Correction: An earlier version of this article incorrectly referred to former Minnesota governor Tim Pawlenty (R) as having been term-limited. There is no limit to the number of terms a governor can serve in Minnesota. This version has been corrected.

State Rep. Steve Gottwalt, a three-term Republican with 10 years’ experience in the health-care industry, is no fan of the health-care law — or its requirement that states set up insurance exchanges.

But as chairman of the Health and Human Services Reform Committee, he decided he needed to weigh in. Unfortunately, from his standpoint, all the choices are bad.

He is not alone. Although health-care reform may have cost the Democrats control of the House in the midterm elections last year, it is the Republicans in statehouses around the country who are feeling the heat in 2011, and insurance exchanges are at the heart of the controversy. It is up to state legislatures across the country to implement the health-care act. And the split between traditional Republicans and the more conservative tea party movement is making the issue even more heated in places like Minnesota.

Insurance exchanges, enabling individuals and small businesses to shop for medical coverage in much the same way that travelers troll the Web looking for bargain airfares, are a cornerstone of last year’s federal health-care law.

Republicans, however, regard it as a likely first step down the road to a government-controlled insurance system.

The law describes in some detail how the exchanges are to be set up, but leaves states considerable leeway in how to structure them. States must have their plans ready by 2013 so the exchanges can begin operation on Jan. 1, 2014. If states do not have their own plans, the federal government will set one up for them.

Gottwalt, who used to negotiate health coverage contracts for provider networks, felt responsible to deal with exchanges. He could have taken the approach recommended by tea party conservatives: repudiate the law, refuse to implement an insurance exchange, hope the Supreme Court rules it unconstitutional or that the Democrats lose the White House and the Senate next year so the Republicans can repeal the law. This strategy is relatively easy to promote in states where legislatures and statehouses are both in Republican hands.

But Minnesota is a divided state. Conservatives played a prominent role in toppling the Democrats’ majority in the legislature last year, but Democrat Mark Dayton, who supports President Obama, won the governorship, succeeding Gov. Tim Pawlenty, now a Republican presidential candidate. Paw­lenty opposed the health-care law. Dayton has embraced it.

If the Supreme Court leaves the health law in place, Dayton might offer his own insurance exchange proposal, or, failing that, Minnesota would get the one-size-fits-all federal template.

Gottwalt finds this last possibility particularly abhorrent, so he chose a third option. He wrote a Republican exchange bill that tries to temper the government’s role. He said he hoped the bill would be taken seriously by Dayton and not used as “the beginning of Obamacare.” Minnesota “should implement an exchange and define it for ourselves,” he said. “I could not absolve myself if I did nothing.”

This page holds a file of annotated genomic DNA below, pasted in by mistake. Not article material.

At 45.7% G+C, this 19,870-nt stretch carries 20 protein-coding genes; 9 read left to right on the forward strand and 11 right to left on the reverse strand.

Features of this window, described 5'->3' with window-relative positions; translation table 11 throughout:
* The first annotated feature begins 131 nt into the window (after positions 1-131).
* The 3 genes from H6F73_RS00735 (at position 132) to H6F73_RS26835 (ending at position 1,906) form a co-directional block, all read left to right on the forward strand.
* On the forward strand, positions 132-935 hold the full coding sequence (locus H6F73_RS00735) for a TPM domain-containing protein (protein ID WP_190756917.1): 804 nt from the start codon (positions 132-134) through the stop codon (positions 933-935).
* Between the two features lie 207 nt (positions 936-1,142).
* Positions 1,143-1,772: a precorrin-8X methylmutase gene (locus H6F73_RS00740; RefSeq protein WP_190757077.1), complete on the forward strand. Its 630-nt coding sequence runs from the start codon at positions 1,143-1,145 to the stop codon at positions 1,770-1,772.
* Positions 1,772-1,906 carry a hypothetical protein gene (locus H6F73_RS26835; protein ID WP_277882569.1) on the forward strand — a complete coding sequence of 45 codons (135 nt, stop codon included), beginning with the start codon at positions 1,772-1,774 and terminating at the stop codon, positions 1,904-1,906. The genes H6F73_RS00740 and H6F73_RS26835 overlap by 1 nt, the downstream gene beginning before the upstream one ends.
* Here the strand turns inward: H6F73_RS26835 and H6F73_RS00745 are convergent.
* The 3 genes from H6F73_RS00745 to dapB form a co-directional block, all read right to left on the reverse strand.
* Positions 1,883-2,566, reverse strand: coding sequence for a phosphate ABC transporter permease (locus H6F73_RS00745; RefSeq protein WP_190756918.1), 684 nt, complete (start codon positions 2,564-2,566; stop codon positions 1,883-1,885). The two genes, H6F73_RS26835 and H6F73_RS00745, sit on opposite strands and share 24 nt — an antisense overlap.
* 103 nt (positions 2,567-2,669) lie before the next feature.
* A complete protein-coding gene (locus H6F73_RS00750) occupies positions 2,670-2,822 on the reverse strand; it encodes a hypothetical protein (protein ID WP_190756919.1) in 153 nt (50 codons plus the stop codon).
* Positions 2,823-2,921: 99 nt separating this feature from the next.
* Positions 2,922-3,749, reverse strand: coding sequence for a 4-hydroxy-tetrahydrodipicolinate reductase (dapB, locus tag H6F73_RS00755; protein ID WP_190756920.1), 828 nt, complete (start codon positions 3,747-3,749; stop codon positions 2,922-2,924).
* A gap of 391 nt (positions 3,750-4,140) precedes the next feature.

He filed the bill in mid-February. And it has sat in limbo ever since. The bill has few co-sponsors, and some of those who signed on at the beginning have abandoned it.

“We would just be setting them [the Obama administration] up with the vehicle that will put Obamacare in place in 2014,” first-term Republican Kathy Loh­mer said of Gottwalt’s bill. “A significant number of Republicans will not support it.”

With the current legislative session scheduled to end May 23, the legislature’s Republican leadership is beset from all sides. Commerce Commissioner Michael J. Rothman, the lead negotiator for Dayton, said a health insurance exchange is “a top priority” of the administration, which is trying to determine whether lawmakers have “the political will” to produce a bill. So far they do not.

Business groups want an exchange to avoid the federally imposed plan. The legislative leadership is sympathetic to this view, but worries that conservatives will gin up so much grass-roots opposition that the GOP will lose its majorities next year.

“The showdown is that Republican opponents of the law can only block [the exchange], which is their second-least-favorite outcome,” said Yale political scientist Jacob Hacker, a health-care expert who supports changes to the system. “But in doing so, they risk government intervention, which is their least favorite.”

Although Dayton has not proposed his own Minnesota plan, Rep. Erin Murphy, of the Democratic-Farmer-Labor Party, as the Democrats here are known, has filed what she calls a “robust” exchange bill. It sets up a state agency to administer the exchange with a governor-appointed board of directors. In addition to private insurers, the exchange “shall offer at least one public plan” sponsored by the state, the bill says.

Gottwalt’s plan envisions a nonprofit, government-affiliated “corporation” within the framework of the health-care law. The board of directors would elect its own members and would operate independently, although the state commerce commissioner would regulate the exchange. The plan makes no mention of a public option.

Pressure is mounting to do something because both parties regard Minnesota as a leader in health-care innovation. Only six states have enacted health insurance exchanges, and two of these — Massachusetts and Utah — predated passage of the health-care law.

Kaiser Health News is an editorially independent news service of the Kaiser Family Foundation, a nonpartisan health-care policy organization that is not affiliated with Kaiser Permanente.